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Re: Torn page hazard in ginRedoUpdateMetapage()

From: Tom Lane <tgl(at)sss(dot)pgh(dot)pa(dot)us>
To: Daniel Farina <daniel(at)heroku(dot)com>
Cc: Noah Misch <noah(at)leadboat(dot)com>, pgsql-hackers(at)postgresql(dot)org
Subject: Re: Torn page hazard in ginRedoUpdateMetapage()
Date: 2012-05-03 04:16:34
Message-ID: 11920.1336018594@sss.pgh.pa.us (view raw or flat)
Thread:
Lists: pgsql-hackers
Daniel Farina <daniel(at)heroku(dot)com> writes:
> On Wed, May 2, 2012 at 6:06 PM, Noah Misch <noah(at)leadboat(dot)com> wrote:
>> Can we indeed assume that all support-worthy filesystems align the start of
>> every file to a physical sector?  I know little about modern filesystem
>> design, but these references leave me wary of that assumption:
>> 
>> http://www.mail-archive.com/linux-btrfs(at)vger(dot)kernel(dot)org/msg14690.html
>> http://en.wikipedia.org/wiki/Block_suballocation
>> 
>> If it is a safe assumption, we could exploit it elsewhere.

> Not to say whether this is safe or not, but it *is* exploited
> elsewhere, as I understand it: the pg_control information, whose
> justification for its safety is its small size.  That may point to a
> very rare problem with pg_control rather the safety of the assumption
> it makes.

I think it's somewhat common now for filesystems to attempt to optimize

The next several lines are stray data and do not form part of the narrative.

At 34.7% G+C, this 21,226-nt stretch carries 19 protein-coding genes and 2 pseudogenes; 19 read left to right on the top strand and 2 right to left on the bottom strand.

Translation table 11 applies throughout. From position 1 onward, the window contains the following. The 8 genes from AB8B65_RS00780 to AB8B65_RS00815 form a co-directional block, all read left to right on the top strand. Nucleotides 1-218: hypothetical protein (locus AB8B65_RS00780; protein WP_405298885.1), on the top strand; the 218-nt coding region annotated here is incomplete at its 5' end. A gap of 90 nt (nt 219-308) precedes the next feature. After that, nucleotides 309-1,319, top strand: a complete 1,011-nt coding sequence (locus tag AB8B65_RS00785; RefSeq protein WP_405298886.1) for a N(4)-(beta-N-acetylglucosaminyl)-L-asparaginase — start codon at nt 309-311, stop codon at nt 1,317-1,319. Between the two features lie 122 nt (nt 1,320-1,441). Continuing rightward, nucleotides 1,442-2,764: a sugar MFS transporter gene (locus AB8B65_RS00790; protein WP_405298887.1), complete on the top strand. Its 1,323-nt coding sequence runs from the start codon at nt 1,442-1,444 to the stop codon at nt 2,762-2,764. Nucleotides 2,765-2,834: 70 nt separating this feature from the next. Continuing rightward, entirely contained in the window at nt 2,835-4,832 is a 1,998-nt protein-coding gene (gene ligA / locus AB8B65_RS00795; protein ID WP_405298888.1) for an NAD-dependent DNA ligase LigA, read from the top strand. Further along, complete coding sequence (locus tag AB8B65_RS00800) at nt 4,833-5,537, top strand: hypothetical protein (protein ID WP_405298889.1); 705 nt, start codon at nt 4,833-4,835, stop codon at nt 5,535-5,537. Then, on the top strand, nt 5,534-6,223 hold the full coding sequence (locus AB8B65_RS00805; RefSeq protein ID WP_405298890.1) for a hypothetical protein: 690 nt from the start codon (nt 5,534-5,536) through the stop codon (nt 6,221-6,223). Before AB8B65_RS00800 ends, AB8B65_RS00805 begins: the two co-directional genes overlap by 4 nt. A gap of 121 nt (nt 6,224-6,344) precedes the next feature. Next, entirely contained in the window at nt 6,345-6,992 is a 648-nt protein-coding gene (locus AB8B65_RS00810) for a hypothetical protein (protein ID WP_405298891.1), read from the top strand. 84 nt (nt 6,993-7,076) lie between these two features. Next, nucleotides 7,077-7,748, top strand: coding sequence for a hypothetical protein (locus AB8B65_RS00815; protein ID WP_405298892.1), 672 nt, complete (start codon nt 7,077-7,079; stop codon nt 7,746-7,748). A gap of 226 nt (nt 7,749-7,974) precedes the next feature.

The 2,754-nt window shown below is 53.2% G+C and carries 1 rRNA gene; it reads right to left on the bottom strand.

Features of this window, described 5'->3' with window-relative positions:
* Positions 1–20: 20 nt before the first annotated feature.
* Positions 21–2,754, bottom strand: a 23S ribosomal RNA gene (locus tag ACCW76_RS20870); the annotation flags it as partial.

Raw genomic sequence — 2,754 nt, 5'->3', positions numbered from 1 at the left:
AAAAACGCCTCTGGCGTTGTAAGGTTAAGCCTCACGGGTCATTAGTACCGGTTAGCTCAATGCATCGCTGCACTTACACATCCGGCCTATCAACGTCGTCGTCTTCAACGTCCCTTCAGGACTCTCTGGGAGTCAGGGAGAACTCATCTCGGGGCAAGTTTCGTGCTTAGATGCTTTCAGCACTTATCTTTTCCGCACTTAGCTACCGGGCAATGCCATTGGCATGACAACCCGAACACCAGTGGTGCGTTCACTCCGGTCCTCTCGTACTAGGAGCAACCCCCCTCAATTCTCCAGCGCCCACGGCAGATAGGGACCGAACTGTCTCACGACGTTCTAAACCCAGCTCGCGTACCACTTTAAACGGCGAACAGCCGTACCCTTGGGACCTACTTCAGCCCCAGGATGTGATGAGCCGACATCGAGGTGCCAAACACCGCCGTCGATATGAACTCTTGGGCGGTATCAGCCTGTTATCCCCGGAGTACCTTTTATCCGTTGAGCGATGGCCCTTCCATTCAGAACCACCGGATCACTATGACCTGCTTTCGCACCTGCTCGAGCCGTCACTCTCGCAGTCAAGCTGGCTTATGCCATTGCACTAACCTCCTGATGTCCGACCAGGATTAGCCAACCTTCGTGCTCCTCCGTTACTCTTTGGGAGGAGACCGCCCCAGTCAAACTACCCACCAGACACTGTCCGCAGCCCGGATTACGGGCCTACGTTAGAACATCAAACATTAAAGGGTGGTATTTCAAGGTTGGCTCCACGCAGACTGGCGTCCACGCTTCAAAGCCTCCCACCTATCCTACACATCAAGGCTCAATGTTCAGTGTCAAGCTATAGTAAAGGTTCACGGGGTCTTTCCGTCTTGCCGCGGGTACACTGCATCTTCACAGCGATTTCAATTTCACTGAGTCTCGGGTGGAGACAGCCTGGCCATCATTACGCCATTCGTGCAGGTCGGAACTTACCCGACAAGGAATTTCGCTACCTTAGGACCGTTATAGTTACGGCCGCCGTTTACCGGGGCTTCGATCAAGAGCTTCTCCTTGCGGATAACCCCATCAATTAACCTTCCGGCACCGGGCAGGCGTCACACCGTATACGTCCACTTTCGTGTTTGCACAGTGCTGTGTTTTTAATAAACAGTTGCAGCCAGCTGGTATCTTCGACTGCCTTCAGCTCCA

very small files (on the order of a few dozen bytes) in that way.  It's
hard to see where's the upside for changing the conventional storage
allocation when the file is sector-sized or larger; the file system does
have to be prepared to rewrite the file on demand, and moving it from
one place to another isn't cheap.

That wikipedia reference argues for doing this type of optimization on
the last partial block of a file, which is entirely irrelevant for our
purposes since we always ask for page-multiples of space.  (The fact
that much of that might be useless padding is, I think, unknown to the
filesystem.)

Having said all that, I wasn't really arguing that this was a guaranteed
safe thing for us to rely on; just pointing out that it's quite likely
that the issue hasn't been seen in the field because of this type of
consideration.

			regards, tom lane

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